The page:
Danielle Flowers studies at Ecole Escoulen
Using funding from her bursary award, Danielle travelled to France in 2018 to Ecole Escoulen tournage sur bois aiguines, to learn ‘how to hollow form and how to have a good cut‘. Here is her report of her experience:
I can honestly say that my experience at Ecole Escoluen Tournage sur bois has been one of the most memorable and challenging ones of my woodturning career so far. Without a doubt the knowledge and skills I learnt within the short period of teaching has improved who I am as a turner, expanding my knowledge of the tools and equipment, and enabled me to realise the benefits of working as a class and community for the duration of the course.
The course itself was absolutely fantastic, the intense classes from 8am – 5.30pm were a whirlwind of short activities which tested our ability with different techniques and tools. On day one we became accustomed to our lathe for the week, using a Oneway 1640 lathe, which due to my height had to be lowered to enable me to turn. I was in awe when I arrived into the workshop, seeing the mass of pristine lathes, a huge range of chisels, many that I hadn’t ever experienced before and cabinets of turned masterpieces that inspired me from the word go.
The course I took was ‘Hollow form and how to have a good cut’ taught by Yann Marot. Before arriving on the course I set myself goals of what I wanted to achieve while studying at the turning school, which included:
– Gain a detailed understanding of the difference in chisels and gouges, the correct profile and body movement when using them.
– Having a clearer understanding of the sharpening process and the different effects angles have on the quality of cut.
– Push myself out of my personal comfort zone, challenging my own perspective/limits of what I think I can create.
– Learn to hollow form! (Something if I am honest, I have been too nervous to try, which I have now overcome and thoroughly enjoying the new skill)
During the teaching I made detailed notes of every element of the class, for my reference when I came home. As the course was very fast pace, quickly moving from one topic to another, I only had a short window to master skills I had just learnt. The most difficult element of the course I found was learning how to use a Bedan for turning eggs! Safe to say every egg started off as a ducks egg and ended as a quails. Even though this is still a tool I struggle with, I am persisting to learn.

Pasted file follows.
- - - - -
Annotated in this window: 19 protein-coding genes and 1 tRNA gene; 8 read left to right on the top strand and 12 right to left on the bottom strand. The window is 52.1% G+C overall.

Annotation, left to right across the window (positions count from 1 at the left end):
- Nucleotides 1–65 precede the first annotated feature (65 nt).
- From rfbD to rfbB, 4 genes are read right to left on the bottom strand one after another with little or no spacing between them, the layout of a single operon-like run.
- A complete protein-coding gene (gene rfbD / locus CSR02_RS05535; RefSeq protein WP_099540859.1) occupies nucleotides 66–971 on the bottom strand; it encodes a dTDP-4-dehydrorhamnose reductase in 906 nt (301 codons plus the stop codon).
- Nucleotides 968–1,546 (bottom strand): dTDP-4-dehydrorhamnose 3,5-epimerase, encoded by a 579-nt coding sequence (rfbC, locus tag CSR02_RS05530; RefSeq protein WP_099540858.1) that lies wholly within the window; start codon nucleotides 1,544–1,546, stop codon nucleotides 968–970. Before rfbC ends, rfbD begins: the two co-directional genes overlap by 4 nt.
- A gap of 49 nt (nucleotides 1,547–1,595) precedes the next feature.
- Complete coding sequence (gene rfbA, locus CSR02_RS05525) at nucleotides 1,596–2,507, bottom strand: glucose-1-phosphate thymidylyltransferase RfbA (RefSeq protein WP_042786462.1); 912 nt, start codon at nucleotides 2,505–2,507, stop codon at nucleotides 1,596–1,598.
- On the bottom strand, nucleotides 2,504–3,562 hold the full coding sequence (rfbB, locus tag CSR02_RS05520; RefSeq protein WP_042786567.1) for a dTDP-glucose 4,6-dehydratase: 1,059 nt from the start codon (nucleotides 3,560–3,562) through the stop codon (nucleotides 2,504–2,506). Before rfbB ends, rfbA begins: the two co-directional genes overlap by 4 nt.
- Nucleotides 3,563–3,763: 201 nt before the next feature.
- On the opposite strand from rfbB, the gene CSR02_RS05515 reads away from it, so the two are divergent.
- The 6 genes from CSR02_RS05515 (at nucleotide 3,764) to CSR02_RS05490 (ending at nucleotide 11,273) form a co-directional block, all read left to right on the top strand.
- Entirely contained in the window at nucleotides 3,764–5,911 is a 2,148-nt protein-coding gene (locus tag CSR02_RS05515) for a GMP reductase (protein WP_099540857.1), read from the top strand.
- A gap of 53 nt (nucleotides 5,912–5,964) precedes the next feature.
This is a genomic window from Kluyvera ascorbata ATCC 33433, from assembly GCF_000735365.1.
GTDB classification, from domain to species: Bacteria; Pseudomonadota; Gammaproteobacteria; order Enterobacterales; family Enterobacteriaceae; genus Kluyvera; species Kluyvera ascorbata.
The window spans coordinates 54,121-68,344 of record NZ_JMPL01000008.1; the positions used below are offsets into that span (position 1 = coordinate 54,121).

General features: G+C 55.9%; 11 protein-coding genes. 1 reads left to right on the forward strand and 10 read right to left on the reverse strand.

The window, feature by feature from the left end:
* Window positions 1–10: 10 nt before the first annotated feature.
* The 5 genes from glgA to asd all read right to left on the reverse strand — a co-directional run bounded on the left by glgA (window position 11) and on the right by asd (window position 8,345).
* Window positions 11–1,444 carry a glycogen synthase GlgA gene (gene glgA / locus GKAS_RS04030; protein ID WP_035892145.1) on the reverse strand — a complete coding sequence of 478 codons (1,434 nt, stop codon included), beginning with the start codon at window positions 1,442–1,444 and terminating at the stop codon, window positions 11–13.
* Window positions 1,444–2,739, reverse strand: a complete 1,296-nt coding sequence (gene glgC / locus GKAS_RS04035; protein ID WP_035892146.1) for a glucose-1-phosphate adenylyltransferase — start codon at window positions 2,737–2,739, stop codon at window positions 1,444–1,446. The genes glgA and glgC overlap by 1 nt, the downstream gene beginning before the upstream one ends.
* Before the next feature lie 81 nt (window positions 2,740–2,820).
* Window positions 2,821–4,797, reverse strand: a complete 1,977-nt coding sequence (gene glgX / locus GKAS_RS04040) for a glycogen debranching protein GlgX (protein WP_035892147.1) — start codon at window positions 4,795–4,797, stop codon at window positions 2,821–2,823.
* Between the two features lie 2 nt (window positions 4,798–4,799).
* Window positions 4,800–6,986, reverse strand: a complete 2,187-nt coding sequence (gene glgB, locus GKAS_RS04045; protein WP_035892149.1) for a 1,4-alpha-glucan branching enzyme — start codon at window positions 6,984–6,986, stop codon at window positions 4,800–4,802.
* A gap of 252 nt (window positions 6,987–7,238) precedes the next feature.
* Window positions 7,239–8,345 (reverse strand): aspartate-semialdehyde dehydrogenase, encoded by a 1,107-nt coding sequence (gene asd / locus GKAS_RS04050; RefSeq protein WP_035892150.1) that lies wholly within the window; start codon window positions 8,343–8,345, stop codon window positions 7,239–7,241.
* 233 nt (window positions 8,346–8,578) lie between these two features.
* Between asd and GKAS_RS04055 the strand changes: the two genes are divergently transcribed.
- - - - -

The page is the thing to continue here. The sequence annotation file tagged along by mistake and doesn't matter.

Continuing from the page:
My proudest moment of the course was learning how to create a small flour scoop, combining knowledge of hollowing forming on a small scale, the use of a detailing spindle gouge and parting tool, but most importantly attention to detail in maintaining an even wall thickness. The tiny beech scoop that I made has been paraded around all my family members when I came home, as just this simple process has opened my eyes to a whole range of new possibilities. Ever since I have been trailing extra small sugar spoons, scoops and most importantly a bespoke baby rattle for my nephews first Christmas. I have been holding back on creating many new products until after the Christmas period, but all thanks to the once in a lifetime experience, which I was always be eternally grateful for.
I look forward to creating my blog in the new year, and taking you step by step through my whole leaning experience!
Artist, Designer, Maker
Danielle Flowers is inspired by the primitive connections and relationship of material and process, encapsulating the transitional state of change between elemental materials:
Wood, Fire, Earth, Metal, Water.
Applications for the next bursary awards must be received by the Turners’ Company by close of business on Friday 17 May 2019. Those invited for interview will be notified by Friday 7 June 2019. We expect interviews to be held during June 2019 and those selected will be informed very shortly thereafter. For further information on the rules, and how to apply, please click on the following links:
Back to News